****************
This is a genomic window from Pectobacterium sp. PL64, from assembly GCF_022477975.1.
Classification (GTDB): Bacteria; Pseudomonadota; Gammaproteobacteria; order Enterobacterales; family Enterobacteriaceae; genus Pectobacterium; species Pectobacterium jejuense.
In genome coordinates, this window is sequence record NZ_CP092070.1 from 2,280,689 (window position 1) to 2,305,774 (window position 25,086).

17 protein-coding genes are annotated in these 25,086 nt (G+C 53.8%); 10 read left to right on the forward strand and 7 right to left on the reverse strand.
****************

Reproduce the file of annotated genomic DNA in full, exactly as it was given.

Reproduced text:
This is a genomic window from Pectobacterium sp. PL64, from assembly GCF_022477975.1.
Classification (GTDB): Bacteria; Pseudomonadota; Gammaproteobacteria; order Enterobacterales; family Enterobacteriaceae; genus Pectobacterium; species Pectobacterium jejuense.
In genome coordinates, this window is sequence record NZ_CP092070.1 from 2,280,689 (window position 1) to 2,305,774 (window position 25,086).

17 protein-coding genes are annotated in these 25,086 nt (G+C 53.8%); 10 read left to right on the forward strand and 7 right to left on the reverse strand.